For one, QE didn’t achieve any meaningful goals. It just didn’t work; at all. So, while the dollar issue died down in the immediate “recovery” given the leeway hopes for central bank success provided in 2009-10, by 2011 there were renewed problems in the eurodollar system all over again. Worse, because officials here had never once come to terms with what really happened in 2008 (as I write, read the FOMC transcripts!), they approached the crisis in 2011 and more so its aftermath in the same ignorant state as before. 

Writing for Salon in April 2009, Christopher Beam spells out what Russian President Medvedev’s concerns and what he was aiming at, according to the standard, mainstream interpretation.

“Medvedev, the Chinese economic minister, and other would-be reformers want to create an accounting unit based on a ‘basket’ of other currencies—a sort of hybrid. Instead of countries holding billions of U.S. dollars in their reserves—which makes them vulnerable if the dollar drops suddenly—they would hold a new unit, composed of, say, the dollar, the pound, and the Euro.”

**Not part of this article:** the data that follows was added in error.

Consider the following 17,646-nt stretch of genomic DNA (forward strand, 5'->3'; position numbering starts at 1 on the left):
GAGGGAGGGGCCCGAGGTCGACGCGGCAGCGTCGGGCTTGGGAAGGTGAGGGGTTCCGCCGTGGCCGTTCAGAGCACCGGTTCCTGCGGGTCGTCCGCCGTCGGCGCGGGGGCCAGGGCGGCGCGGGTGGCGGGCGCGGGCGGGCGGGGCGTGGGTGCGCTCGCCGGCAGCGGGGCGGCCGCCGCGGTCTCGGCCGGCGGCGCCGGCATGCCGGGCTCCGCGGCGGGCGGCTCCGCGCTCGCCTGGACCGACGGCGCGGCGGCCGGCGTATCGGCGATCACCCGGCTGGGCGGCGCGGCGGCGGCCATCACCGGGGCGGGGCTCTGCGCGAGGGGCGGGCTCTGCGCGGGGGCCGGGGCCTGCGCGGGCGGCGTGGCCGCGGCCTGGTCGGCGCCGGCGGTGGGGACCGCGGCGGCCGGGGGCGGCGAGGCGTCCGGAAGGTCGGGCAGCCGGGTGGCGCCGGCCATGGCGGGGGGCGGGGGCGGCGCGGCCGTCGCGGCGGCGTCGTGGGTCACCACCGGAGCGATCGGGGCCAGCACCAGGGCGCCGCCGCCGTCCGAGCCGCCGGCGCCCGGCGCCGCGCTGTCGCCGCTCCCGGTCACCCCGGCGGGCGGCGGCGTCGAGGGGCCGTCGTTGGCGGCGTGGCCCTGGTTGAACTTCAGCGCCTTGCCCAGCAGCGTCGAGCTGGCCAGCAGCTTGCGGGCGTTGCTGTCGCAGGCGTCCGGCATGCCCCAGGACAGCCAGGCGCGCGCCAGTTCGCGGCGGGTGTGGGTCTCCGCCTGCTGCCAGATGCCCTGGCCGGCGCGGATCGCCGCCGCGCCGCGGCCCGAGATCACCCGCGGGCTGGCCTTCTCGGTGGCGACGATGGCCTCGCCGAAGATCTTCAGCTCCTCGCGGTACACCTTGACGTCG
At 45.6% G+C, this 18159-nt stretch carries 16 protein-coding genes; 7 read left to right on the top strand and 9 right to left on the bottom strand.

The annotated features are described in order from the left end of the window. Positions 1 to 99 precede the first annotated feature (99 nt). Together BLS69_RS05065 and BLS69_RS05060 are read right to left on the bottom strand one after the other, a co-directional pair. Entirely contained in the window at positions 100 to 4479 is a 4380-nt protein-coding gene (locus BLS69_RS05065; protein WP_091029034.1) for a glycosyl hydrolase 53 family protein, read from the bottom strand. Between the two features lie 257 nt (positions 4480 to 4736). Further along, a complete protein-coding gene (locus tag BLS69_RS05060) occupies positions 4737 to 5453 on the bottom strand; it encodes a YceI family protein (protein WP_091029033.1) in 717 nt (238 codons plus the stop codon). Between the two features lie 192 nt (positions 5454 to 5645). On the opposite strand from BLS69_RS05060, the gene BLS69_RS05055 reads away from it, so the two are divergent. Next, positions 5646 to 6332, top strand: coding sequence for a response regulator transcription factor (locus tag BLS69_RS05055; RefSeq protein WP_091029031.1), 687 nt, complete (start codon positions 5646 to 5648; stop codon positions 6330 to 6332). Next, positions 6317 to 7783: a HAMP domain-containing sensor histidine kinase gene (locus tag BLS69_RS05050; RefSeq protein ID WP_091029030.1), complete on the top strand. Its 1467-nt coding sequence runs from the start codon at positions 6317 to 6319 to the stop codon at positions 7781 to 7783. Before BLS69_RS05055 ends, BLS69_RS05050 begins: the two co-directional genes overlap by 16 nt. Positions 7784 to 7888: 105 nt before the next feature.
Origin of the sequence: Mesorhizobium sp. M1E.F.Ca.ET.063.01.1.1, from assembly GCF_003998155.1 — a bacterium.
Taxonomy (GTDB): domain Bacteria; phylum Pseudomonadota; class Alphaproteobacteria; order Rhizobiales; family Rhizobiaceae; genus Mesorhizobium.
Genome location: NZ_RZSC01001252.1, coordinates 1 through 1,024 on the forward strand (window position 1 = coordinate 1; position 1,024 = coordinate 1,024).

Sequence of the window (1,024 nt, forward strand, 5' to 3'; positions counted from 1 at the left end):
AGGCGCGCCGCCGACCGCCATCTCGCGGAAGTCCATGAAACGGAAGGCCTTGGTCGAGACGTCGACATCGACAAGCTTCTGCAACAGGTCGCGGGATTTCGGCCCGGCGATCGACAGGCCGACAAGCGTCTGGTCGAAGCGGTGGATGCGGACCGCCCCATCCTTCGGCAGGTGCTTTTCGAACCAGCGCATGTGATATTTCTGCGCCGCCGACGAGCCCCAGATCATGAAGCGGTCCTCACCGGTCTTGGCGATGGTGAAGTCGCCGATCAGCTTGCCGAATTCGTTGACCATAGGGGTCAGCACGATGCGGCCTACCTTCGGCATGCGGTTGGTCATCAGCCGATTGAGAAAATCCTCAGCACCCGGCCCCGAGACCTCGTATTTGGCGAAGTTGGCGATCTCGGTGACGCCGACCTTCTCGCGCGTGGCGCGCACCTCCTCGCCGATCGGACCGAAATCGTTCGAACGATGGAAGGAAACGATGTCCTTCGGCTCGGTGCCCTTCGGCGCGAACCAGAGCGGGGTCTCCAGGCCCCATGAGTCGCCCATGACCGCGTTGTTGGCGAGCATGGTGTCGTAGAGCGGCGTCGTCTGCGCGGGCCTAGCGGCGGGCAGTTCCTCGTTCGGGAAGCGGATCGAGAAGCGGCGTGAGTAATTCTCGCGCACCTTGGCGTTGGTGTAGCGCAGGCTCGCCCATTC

That’s not what happened, though. The Russians, Chinese, Brazilians, Canadians,

Saudis, etc., were never at risk of “the dollar drops.” The dollar had, as President Obama pointed out, remained as strong as ever – only too strong because it wasn’t strength propelling its exchange rate. Thus, if you look at the “strong dollar” as actually strong you are left outside wondering what all the fuss is about.

The dollar would rise again starting in spurts in 2013 and then almost all at once beginning in the middle of 2014. And like 2008, it was never strength that moved it ever upward. The consequences of this later “rising dollar” were devastating. For a great many places, including Russia and China, what happened 2014-16 in economic terms was for them equivalent to what happened here in 2008. This disproportion needs to be kept in mind.

I really don’t get any sense whatsoever that Western officials really appreciate the differences of outcomes. Governor Zhou was pushing for SDR’s in March 2009 as China’s economy fell off sharply during the worst of the Great “Recession”, but then it immediately rebounded just as sharply. By the end of 2016, by contrast, any and all ideas of growth were exhausted. To play for SDR’s in March 2009 was a hedge, a push toward future solution; in 2016, it’s a matter more of raw survival that won’t wait for Janet Yellen (or Jerome Powell).